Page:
Drew Peterson's attorneys fought for a month last year to knock out most of the 13 hearsay statements prosecutors wanted to use at his murder trial. Today, one of his lawyers went at it for another hour in hopes of keeping them out.
Attorney Steven Greenberg, who was not even part of Peterson's legal team during last year's landmark hearsay hearing in Will County court, was tasked with attacking a prosecution appeal of how many secondhand statements can be introduced at Peterson's trial.
Greenberg pointed out that State's Attorney James Glasgow crafted a specific statute, apparently to use against Peterson, and is now asking the Third District Appellate Court in Ottawa to ignore it in favor of the common law, which requires prosecutors to overcome fewer hurdles when introducing hearsay evidence.
"The whole thing is ironic and hypocritical," Greenberg said after the hearing. "I wish I could pick which laws we go under."
Greenberg also noted that Glasgow blew the deadline to file his appeal. The appellate court gave prosecutors additional time, but Joseph "Shark" Lopez, another of Peterson's attorneys, said that meant "they only let us come here to argue about it" and could still use the lapsed deadline as a reason to kill the appeal.
Peterson has been jailed since May 2009 on charges he murdered his third wife, Kathleen Savio. The state police also suspect Peterson may have killed his fourth wife, Stacy Peterson, who vanished in October 2007 and remains missing.
Prosecutors want to use as evidence incriminating statements supposedly made by both wives. The women would have been able to testify themselves, according to Glasgow, if Peterson had not killed one of them and caused the other to disappear.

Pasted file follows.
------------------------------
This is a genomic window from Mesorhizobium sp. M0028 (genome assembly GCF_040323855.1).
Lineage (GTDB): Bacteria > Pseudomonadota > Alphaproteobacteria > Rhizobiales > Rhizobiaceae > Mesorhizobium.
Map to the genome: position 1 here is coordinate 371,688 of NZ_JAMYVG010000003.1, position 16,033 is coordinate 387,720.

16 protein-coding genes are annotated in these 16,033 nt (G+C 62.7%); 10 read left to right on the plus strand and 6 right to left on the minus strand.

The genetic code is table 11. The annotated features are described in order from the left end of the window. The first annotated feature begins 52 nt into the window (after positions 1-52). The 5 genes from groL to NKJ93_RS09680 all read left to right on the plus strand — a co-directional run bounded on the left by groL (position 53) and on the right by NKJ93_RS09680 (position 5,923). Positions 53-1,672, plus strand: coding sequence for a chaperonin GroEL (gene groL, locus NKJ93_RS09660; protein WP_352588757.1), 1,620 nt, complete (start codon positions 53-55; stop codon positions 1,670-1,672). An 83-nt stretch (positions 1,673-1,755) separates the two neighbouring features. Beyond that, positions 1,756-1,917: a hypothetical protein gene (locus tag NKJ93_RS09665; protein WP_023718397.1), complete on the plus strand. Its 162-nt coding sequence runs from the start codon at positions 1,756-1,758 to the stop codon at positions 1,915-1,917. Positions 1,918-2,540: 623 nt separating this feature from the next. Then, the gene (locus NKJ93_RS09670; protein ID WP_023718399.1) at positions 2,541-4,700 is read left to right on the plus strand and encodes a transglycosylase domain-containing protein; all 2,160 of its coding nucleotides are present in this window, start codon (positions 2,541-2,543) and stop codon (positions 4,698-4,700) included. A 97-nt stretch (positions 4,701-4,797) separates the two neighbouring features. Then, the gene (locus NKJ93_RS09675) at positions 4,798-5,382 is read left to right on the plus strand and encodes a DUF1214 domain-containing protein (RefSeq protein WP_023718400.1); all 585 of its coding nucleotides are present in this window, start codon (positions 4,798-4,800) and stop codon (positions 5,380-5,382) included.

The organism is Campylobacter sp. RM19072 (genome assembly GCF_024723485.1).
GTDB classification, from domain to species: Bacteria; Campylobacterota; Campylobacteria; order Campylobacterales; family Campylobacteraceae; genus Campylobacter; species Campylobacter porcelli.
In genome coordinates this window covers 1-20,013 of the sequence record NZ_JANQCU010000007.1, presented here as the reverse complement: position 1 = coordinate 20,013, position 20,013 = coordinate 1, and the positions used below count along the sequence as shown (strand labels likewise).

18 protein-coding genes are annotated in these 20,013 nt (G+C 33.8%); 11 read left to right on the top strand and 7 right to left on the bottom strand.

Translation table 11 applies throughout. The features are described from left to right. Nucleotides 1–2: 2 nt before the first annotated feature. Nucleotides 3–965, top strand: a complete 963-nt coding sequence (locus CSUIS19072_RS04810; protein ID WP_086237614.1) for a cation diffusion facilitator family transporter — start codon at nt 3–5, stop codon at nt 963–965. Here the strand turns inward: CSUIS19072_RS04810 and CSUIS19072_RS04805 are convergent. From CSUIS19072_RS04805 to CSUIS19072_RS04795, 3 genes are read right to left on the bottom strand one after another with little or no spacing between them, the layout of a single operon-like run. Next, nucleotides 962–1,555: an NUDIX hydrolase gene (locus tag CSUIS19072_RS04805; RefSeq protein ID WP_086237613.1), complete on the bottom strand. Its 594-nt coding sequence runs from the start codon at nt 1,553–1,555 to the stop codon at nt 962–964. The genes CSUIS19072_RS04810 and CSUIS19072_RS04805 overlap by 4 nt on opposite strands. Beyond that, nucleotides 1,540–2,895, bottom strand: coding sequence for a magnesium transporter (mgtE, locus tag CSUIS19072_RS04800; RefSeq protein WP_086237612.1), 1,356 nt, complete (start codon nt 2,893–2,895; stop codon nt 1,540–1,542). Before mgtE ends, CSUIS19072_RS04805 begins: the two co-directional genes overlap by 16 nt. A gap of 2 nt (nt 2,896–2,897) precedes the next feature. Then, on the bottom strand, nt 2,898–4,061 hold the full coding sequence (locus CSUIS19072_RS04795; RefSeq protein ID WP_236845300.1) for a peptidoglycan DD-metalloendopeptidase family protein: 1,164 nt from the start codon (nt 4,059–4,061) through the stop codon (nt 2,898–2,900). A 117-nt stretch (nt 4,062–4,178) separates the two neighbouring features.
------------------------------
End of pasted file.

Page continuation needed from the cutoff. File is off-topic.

Judge Stephen White determined that Peterson likely killed both women when he allowed 3 of the 13 statements to be used. Prosecutors are now battling to get the rest back in play.
Glasgow and Assistant State's Attorney Colleen Griffin argued the merits of the appeal.
"Ironically, I'm in a unique position here," Glasgow said when he began his statements. "I'm the one who wrote the statute" he now wants the appellate court to disregard.
Griffin made the initial prosecution argument and was questioned repeatedly by Judge William Holdridge about whether the appeal was filed fast enough.
"So you see no problem with the timeliness of this appeal?" he asked at one point. Griffin did not.
The proceedings were televised live, a first in Illinois legal history.
Following the hearing, Greenberg said the most glaring flaw in the prosecution's appeal is that the statements supposedly made by Savio cannot be used at her own murder trial.
"The biggest (issue) is a person can't be a witness in his own murder case unless it's a dying declaration," he said.
"It's a slippery slope where you're going to have a lot of people say, 'Joe told me this so it must be true,'" he said. "It's a very dangerous precedent."
Savio's sister Susan Doman attended the hearing and viewed it favorably.
"I think James Glasgow did a wonderful job," Doman said. "I can't ask for anything more."
Stacy Peterson's sister, Cassandra Cales, and brother, Yelton Cales, also attended. Cassandra Cales said prosecutors don't even need the hearsay statements to put Peterson away.
"The hearsay's not going to prove the murder. The evidence is," Cassandra Cales said. "There's a substantial amount of evidence. Justice will prevail. I know it.
"It's been a long emotional roller coaster ride," Cassandra Cales said of the more than three years since her sister disappeared. "We'll get there some day."
And it has been a long 21 months in the county jail for Drew Peterson as well, with the prosecution appeal doing nothing to speed things along.
"It's unfair that he hasn't be released," Lopez said. "His right to a speedy trial has been trampled upon."
Lopez said Peterson has been persecuted "because he's Drew Peterson and everybody hates him."
"He's being held because no one will listen to him," Lopez said. "And he's being held because the state knows that if he is released, he will go on every major network and tell how he has been treated."